A joint Nasdaq/US Chamber of Commerce survey of 155 public companies regarding their interactions with ISS and Glass Lewis during the 2015 proxy season revealed that only 25% of companies believed the proxy advisor carefully researched and took into account all relevant aspects of the particular issue on which it provided advice, and only 38% of companies believe that their input into the proxy advisor’s recommendations (to the extent provided) had any impact.
Additional survey results include:
- 94% of companies had a proxy advisor make a recommendation on a matter in their proxy statement.
- Companies asked advisory firms to provide input into the recommendation 47% of the time, and advisory firms permitted that input 53% of the time. As noted, only 38% of companies believe that input had any impact on the final recommendation.
- For companies seeking input, companies reported a wide spread in the amount of time the advisors granted them to respond – anywhere from one hour to a month. 24 to 48 hours seemed most common.
- For companies that believe they had insufficient time to respond, only 26% expressed their dissatisfaction to the advisory firm and portfolio managers.
- More than half of companies (53%) notified the proxy advisor when it relied on inaccurate or stale data to make a recommendation. 43% of companies notified portfolio managers. No companies reported bringing the issue to the attention of the SEC.
- 38% of companies surveyed reached out to proxy advisors to pursue opportunities to meet and discuss proposal issues. 60% of companies’ outreach resulted in a meeting with the advisor.
- 20% of companies formally requested previews of advisor recommendations. About half (48%) reported that the advisor accommodated the request. Again, companies reported a wide spread of one day to one month in the time between the preview and the recommendation, with 1 – 2 weeks seeming most common.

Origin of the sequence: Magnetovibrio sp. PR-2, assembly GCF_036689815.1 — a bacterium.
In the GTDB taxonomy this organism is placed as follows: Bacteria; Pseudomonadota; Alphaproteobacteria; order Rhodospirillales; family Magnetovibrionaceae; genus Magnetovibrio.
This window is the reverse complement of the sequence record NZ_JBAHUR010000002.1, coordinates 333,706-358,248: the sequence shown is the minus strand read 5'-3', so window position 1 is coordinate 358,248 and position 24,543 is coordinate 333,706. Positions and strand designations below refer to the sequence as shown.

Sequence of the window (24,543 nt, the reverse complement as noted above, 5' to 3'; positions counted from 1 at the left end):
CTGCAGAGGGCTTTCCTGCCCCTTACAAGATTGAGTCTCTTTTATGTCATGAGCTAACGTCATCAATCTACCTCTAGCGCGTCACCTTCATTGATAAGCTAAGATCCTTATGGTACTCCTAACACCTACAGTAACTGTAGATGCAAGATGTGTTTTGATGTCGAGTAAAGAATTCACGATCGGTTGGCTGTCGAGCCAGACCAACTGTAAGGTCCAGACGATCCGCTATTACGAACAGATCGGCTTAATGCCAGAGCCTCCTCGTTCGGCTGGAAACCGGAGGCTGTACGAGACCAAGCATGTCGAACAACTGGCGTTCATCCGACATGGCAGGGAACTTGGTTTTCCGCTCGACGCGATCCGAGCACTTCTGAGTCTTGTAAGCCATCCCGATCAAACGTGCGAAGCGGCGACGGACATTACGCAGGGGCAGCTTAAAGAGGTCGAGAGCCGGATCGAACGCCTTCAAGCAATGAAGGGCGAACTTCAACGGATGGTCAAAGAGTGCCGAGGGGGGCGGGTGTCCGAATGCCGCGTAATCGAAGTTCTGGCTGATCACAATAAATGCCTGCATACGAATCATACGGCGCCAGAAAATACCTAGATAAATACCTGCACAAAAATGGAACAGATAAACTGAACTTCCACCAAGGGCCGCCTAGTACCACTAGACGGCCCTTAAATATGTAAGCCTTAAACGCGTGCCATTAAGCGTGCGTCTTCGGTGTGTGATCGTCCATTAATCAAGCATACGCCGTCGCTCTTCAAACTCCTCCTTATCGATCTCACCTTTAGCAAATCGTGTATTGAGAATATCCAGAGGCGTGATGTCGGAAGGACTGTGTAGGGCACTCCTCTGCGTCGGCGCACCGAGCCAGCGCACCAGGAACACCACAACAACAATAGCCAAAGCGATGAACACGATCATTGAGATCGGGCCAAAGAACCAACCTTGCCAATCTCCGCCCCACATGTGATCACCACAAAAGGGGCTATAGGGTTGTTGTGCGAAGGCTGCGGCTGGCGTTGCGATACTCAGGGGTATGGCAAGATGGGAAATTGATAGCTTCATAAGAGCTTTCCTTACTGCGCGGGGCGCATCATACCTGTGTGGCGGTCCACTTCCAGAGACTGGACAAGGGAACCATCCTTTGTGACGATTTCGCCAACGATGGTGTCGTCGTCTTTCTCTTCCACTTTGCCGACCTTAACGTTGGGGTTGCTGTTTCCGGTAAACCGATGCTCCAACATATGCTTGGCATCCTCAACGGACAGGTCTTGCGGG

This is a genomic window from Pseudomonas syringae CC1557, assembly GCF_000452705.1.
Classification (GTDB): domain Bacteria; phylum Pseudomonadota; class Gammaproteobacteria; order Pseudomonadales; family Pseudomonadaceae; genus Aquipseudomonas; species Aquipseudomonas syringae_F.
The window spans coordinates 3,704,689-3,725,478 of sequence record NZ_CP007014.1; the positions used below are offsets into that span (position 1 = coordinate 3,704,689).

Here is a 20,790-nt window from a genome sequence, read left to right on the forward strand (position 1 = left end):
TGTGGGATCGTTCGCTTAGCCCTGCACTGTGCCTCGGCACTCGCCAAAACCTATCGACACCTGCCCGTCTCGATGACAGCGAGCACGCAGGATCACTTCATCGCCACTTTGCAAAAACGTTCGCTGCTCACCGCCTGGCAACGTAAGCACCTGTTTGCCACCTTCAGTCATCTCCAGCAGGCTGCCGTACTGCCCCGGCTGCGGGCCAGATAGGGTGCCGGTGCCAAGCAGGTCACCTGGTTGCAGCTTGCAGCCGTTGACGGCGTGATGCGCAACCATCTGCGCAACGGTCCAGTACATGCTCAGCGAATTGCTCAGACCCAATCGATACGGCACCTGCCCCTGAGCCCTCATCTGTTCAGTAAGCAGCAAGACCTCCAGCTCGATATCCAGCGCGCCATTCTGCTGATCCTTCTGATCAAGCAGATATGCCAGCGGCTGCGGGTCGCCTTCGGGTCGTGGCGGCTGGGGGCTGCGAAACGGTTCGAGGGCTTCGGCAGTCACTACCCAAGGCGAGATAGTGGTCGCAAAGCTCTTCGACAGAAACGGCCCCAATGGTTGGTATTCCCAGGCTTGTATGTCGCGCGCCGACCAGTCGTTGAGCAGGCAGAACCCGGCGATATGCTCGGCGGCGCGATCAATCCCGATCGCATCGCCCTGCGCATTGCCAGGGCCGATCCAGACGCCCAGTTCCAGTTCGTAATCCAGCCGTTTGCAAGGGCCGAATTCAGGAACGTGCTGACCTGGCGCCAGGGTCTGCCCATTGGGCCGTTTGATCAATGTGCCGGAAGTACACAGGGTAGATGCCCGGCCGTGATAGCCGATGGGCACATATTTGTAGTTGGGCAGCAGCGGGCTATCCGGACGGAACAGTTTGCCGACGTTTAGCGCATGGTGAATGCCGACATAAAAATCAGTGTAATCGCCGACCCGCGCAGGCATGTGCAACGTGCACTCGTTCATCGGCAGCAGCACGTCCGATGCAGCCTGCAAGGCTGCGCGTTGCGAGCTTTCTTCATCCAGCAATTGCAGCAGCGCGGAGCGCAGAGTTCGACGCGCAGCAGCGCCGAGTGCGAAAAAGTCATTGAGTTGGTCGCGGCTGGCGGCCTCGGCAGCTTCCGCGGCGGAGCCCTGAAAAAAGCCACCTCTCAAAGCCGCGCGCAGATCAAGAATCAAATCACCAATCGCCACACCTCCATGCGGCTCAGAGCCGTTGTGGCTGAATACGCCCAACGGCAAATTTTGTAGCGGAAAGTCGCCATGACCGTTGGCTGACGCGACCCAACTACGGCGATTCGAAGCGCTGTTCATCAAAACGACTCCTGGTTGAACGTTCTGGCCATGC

- 84% of companies monitor proxy advisors’ reports for accuracy and reliance on outdated information.
- 13% of companies took steps to verify the nature of proxy advisor conflicts of interest, and even fewer (6%) reported finding significant conflicts during the current proxy season. While affected companies uniformly notified proxy advisors 100% of the time when the companies discovered apparent conflicts, none notified the SEC.
- 78% of companies have some form of year-round, regular communication program with institutional investors.
See also Cooley Cydney Posner’s blog.
Congressman Questions SEC on Proxy Advisor Accountability
As discussed in this release, at an October 2015 Capital Markets and Government Sponsored Enterprises Subcommittee hearing: Oversight of the SEC’s Division of Investment Management, U.S. Rep. Ed Royce (R-CA) questioned SEC Director of the Division of Investment Management David Grim on proxy advisor accountability, and suggested that the SEC should be engaging in formal rulemaking on proxy advisors as opposed to simply issuing a staff legal bulletin – as was the case with SLB 20.
Here is a key excerpt:
Following up on the staff legal bulletin on proxy voting that Chairman Garrett and Mr. Huizenga raised earlier: Should proxy advisory firms not be held to the same sort of accountability on corporate reporting and transparency as the SEC requires of the publicly traded companies that they advise on?” continued Rep. Royce.
“With respect to proxy advisory firms and the guidance that the staff did issue, I think it was focused on addressing two important issues as a general matter. One is, with respect to the proxy advisory firms themselves, doing what we can to encourage good disclosure of material conflicts of interests by those proxy advisory firms. The second focus of the guidance was on investment advisors and how they use proxy advisory firms, making sure that their oversight of the proxy advisors is robust and appropriate,” replied Grim.
“I saw the bulletin, one of the things it brought to mind was whether or not we shouldn’t instead be having the Commission have a formal rulemaking on this. And I say it for these reasons: when we get to this question of what are the standards of performance, we’ve got a situation where you’ve got two entities, and they dominate here clearly over 90% of the market, and on top of it have a situation where their reports, I would think, would be subject to public scrutiny, after those reports are prepared. But we don’t have that. So I think taking it higher than a staff legal bulletin and taking it to basically a question of rulemaking on this by the Commission is something I would suggest,” continued Rep. Royce.
As a senior member of the House Financial Services Committee, Royce sits on two Subcommittees: Capital Markets and Government Sponsored Enterprises and Housing and Insurance.
See this video clip of the exchange.
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